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Summary of baseline proposals since 23 March

From: Wendy Chisholm <wendy@w3.org>
Date: Thu, 31 Mar 2005 15:13:08 -0500
Message-ID: <424C59D4.3010307@w3.org>
To: wai-gl <w3c-wai-gl@w3.org>
Along with a variety of issues raised about the proposed resolutions 
about setting a baseline (or not), there were at least 6 proposals. 
There is overlap between some of them, i.e., I don't think they are all 
mutually exclusive. 

 This is a quick and incomplete summary. I wanted to get something out 
before the meeting (sorry for the short notice).  If you felt you sent a 
proposal but it is not in this list, please respond to the message on 
the list so that we string them all together.

There is no preference in the order.  This is the order in which they 
appear in the threads of conversations as captured in my notes at [1].

1. Baseline based on knowledge and assumptions one can make about the 

   1. The one assumption that everyone should make is that people with
      disabilities are in the audience.
   2. If a decision maker (a government, a customer, a company, a
      manager, or an author) *can* make further assumptions about the
      audience (either because they are a government that gives tools to
      its citizens or a company that sells an enterprise application
      that requires specific technology), then an alternative is not
      needed (for technology that might turned off or not supported).
   3. If a decision maker *can not* make further assumptions about the
      audience (because the decision maker is publishing to the whole
      Web or doesn't have control over user tools), then the content is
      functional when technologies are turned off or not supported *or*
      an alternative must be provided.


   1. Concern that if one can not make assumptions, would be limited to
      HTML and HTTP
   2. Concern that authors would not be encouraged to innovate or use
      accessibility features of new technologies
   3. Assumption that the author's choice is tied to availability. Claim
      that it is only tied to availability if audience is unknown. If
      know audience, it is not tied to availability.

2. No baseline set in WCAG 2.0; materials provided to help authors make 
a decision


   1. How much information would be provided?
   2. Who would provide it?
   3. How does this effect fragmentation/harmonization?

3. UAAG-related

If there is a UAAG-conformant implementation of the technology, then 
content written in reliance on that technology should be regarded as 
accessible so long as it meets the WCAG success criteria. If there is 
not a UAAG-conformant implementation of the technology, but the content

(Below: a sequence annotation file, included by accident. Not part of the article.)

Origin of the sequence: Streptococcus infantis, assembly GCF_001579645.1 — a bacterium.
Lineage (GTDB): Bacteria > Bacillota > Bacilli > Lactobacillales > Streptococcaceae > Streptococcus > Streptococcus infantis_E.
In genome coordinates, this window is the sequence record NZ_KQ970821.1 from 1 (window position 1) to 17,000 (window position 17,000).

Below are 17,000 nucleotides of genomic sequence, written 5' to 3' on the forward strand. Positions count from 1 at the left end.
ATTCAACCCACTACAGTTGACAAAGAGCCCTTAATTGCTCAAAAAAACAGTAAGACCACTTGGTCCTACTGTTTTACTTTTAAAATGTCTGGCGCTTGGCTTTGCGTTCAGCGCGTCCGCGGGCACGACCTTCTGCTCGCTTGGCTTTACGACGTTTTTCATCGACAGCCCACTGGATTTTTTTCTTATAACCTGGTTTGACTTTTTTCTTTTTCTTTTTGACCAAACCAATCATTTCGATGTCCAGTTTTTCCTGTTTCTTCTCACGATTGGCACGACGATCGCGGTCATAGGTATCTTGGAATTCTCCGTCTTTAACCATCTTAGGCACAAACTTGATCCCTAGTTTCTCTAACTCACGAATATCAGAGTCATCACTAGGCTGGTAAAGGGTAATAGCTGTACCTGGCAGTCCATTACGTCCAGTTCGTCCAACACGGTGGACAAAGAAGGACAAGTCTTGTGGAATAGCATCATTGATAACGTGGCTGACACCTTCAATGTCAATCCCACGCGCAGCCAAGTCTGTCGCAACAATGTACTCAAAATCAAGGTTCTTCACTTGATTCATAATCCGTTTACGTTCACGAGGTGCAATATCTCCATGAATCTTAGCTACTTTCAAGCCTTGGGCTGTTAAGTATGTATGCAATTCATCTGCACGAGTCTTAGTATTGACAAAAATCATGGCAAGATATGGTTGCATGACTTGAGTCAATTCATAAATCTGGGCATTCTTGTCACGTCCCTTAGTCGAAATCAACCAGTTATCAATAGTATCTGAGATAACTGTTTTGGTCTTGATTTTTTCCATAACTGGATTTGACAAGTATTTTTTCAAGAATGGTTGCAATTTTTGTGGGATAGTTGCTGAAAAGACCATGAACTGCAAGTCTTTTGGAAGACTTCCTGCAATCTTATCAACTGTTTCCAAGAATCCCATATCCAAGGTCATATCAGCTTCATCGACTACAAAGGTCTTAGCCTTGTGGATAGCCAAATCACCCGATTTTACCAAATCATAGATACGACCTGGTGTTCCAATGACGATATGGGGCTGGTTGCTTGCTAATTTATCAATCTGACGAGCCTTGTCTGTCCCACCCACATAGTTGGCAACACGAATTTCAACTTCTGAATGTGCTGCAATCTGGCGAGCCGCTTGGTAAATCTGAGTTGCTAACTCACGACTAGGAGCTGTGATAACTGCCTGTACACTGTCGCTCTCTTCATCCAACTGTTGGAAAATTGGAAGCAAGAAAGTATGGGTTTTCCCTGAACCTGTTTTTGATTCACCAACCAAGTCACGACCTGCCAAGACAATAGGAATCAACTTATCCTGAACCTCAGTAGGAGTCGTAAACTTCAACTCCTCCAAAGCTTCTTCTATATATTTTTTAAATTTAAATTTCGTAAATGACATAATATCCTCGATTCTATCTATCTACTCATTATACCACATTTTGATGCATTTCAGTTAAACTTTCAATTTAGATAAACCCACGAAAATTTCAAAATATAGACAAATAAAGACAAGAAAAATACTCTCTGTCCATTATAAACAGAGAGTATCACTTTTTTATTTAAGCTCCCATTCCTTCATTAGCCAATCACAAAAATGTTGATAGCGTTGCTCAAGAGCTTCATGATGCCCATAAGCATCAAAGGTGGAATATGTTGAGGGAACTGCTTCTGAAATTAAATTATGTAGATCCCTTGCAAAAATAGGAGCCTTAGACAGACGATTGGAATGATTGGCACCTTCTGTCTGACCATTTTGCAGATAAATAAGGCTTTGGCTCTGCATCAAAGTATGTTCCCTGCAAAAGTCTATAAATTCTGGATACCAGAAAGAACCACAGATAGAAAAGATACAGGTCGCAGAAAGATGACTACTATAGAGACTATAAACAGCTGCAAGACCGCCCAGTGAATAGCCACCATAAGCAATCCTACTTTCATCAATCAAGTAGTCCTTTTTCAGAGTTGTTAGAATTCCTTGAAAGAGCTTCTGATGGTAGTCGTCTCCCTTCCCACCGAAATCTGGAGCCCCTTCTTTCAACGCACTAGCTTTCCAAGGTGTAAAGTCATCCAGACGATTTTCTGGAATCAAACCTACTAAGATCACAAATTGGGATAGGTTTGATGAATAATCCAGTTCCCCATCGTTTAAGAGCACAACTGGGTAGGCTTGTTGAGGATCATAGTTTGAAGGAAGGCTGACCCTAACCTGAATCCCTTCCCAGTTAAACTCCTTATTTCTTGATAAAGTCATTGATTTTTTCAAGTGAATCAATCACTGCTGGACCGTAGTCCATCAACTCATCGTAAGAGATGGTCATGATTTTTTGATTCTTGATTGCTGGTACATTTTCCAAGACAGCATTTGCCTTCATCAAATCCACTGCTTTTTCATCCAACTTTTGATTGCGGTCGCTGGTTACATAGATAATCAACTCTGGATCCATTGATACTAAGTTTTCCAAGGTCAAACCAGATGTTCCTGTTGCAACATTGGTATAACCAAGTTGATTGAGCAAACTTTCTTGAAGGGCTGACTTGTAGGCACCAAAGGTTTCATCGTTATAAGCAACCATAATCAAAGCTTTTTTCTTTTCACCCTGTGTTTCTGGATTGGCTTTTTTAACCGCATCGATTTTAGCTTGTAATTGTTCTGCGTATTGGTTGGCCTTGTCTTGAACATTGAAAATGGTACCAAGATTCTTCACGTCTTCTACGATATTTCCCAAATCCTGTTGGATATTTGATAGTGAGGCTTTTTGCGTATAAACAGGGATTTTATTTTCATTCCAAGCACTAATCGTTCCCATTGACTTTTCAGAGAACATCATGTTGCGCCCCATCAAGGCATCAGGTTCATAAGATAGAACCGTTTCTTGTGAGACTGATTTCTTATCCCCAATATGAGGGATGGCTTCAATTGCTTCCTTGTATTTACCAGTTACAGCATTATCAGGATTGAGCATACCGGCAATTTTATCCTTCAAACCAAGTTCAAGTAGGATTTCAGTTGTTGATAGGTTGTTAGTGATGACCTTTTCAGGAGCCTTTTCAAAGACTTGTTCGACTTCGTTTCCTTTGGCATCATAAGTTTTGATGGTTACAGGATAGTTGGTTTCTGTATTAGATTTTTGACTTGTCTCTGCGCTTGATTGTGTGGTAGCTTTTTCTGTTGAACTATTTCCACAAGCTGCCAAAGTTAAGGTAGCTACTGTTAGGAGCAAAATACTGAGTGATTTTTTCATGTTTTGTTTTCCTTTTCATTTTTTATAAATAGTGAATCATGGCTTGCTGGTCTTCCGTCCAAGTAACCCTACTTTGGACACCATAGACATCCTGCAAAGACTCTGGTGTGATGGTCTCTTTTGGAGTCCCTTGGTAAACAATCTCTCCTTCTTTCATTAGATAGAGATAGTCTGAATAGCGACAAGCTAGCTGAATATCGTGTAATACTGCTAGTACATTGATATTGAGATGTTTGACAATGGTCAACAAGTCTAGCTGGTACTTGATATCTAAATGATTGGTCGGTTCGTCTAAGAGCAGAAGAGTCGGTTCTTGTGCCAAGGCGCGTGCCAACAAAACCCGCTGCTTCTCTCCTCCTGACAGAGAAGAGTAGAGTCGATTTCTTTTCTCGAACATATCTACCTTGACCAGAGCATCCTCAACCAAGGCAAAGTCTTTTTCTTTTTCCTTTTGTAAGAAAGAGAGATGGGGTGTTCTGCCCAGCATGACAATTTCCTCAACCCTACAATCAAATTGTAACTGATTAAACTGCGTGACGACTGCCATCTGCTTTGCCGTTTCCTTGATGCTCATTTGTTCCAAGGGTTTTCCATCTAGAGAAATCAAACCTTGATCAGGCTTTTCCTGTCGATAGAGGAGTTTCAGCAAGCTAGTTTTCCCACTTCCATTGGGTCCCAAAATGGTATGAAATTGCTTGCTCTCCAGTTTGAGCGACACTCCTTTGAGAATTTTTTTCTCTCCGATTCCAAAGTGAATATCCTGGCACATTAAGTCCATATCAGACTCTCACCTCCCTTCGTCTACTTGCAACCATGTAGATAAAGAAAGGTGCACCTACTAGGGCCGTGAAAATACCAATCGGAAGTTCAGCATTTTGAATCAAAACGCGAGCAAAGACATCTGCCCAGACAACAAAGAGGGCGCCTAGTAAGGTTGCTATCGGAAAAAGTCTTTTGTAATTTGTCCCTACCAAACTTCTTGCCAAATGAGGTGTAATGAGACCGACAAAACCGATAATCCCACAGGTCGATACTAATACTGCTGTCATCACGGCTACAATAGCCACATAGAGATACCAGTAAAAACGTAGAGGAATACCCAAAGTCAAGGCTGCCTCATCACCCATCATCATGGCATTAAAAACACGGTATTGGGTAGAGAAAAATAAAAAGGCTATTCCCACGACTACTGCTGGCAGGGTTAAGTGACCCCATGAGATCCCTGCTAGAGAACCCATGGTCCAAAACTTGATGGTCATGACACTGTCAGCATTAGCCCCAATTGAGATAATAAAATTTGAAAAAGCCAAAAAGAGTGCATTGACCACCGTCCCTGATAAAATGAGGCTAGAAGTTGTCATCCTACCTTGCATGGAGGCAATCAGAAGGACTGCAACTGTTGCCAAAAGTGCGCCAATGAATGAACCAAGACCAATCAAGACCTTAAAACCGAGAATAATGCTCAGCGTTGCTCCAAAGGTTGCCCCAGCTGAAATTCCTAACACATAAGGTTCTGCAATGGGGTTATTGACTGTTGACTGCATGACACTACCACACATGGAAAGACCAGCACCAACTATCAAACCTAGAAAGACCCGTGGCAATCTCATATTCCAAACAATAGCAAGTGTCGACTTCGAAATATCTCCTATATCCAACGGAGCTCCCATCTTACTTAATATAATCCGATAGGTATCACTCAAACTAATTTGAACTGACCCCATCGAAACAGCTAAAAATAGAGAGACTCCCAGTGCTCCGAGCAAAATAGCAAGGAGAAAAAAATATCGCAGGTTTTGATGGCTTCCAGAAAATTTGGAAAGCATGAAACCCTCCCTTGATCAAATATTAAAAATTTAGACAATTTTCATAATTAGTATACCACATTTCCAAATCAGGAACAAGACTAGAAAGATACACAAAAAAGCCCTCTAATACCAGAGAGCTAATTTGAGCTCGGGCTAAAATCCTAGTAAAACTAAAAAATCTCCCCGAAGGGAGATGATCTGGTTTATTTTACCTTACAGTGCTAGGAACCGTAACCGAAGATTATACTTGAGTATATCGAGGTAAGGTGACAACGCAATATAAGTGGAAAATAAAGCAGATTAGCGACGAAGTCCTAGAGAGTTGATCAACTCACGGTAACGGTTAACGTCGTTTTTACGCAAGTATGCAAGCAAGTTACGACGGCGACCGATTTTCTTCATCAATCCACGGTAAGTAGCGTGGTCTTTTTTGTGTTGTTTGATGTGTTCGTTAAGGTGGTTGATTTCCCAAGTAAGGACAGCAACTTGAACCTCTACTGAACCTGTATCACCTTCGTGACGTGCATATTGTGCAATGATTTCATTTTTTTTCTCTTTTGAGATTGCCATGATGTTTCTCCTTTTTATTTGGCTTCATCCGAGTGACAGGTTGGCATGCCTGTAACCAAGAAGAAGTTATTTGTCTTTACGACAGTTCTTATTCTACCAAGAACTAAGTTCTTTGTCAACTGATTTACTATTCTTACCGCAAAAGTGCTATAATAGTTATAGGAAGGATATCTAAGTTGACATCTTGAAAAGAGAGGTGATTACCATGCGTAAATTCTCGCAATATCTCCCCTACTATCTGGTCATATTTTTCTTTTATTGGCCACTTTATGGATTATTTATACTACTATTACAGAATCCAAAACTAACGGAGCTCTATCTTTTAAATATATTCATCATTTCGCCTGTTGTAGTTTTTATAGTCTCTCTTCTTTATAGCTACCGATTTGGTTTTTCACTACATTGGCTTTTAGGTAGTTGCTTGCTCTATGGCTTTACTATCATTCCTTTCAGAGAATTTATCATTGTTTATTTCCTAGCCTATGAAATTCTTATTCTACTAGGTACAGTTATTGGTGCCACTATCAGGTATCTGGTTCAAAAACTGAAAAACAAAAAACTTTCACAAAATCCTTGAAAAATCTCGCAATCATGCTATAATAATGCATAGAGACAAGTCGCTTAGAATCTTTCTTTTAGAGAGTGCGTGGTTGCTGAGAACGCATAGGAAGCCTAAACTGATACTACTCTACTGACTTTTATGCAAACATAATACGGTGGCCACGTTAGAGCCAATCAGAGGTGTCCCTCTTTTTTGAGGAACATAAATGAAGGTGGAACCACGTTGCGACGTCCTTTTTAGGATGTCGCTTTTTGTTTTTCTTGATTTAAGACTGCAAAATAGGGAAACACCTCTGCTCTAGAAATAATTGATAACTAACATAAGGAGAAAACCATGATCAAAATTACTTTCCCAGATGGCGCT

makes use of repair strategies which adequately compensate for the 
requirements of UAAG that aren't supported by at least one 
implementation, then likewise the content should be considered 
conformant, provided it meets the success criteria.


   1. UAAG 1.0 says, "Toggle scripts: Allow configuration not to execute
      any executable content (e.g., scripts and applets)."  Does
      scripting fall into UAAG (and an alternative needs to be provided
      when the user turns scripts off) or does it fall into repair

4. Non-normative changing baseline in techniques


   1. What do conformance claims look like?
   2. How do we describe conformance in WCAG 2.0?

5. Non-normative changing baseline in the "Guide"
This baseline would be for World Wide Web use, i.e., public sites with 
an international or unspecified audience, and would be the one we 
strongly *recommend* authors use unless they have specific reasons they 
can use a higher baseline. This way, we can provide a recommendation 
that is not normative but we strongly expect authors to follow, and is 
current to the technology of the day. [clarification: The WCAG group 
should provide a _recommended_ baseline in a non-normative document. But 
it is only a recommendation, not binding on conformance, and authors can 
(and sometimes, should) use a different baseline.]


   1. What do conformance claims look like?
   2. How do we describe conformance in WCAG 2.0?
   3. Effect on fragmentation/harmonization?

6. Authors specify own baseline based on the standard and supported 
technologies used in the content


   1. Define "standard and supported."
   2. How large of a loophole is this?

[1] Notes and issues at: 


wendy a chisholm
world wide web consortium
web accessibility initiative
Received on Thursday, 31 March 2005 20:13:15 UTC

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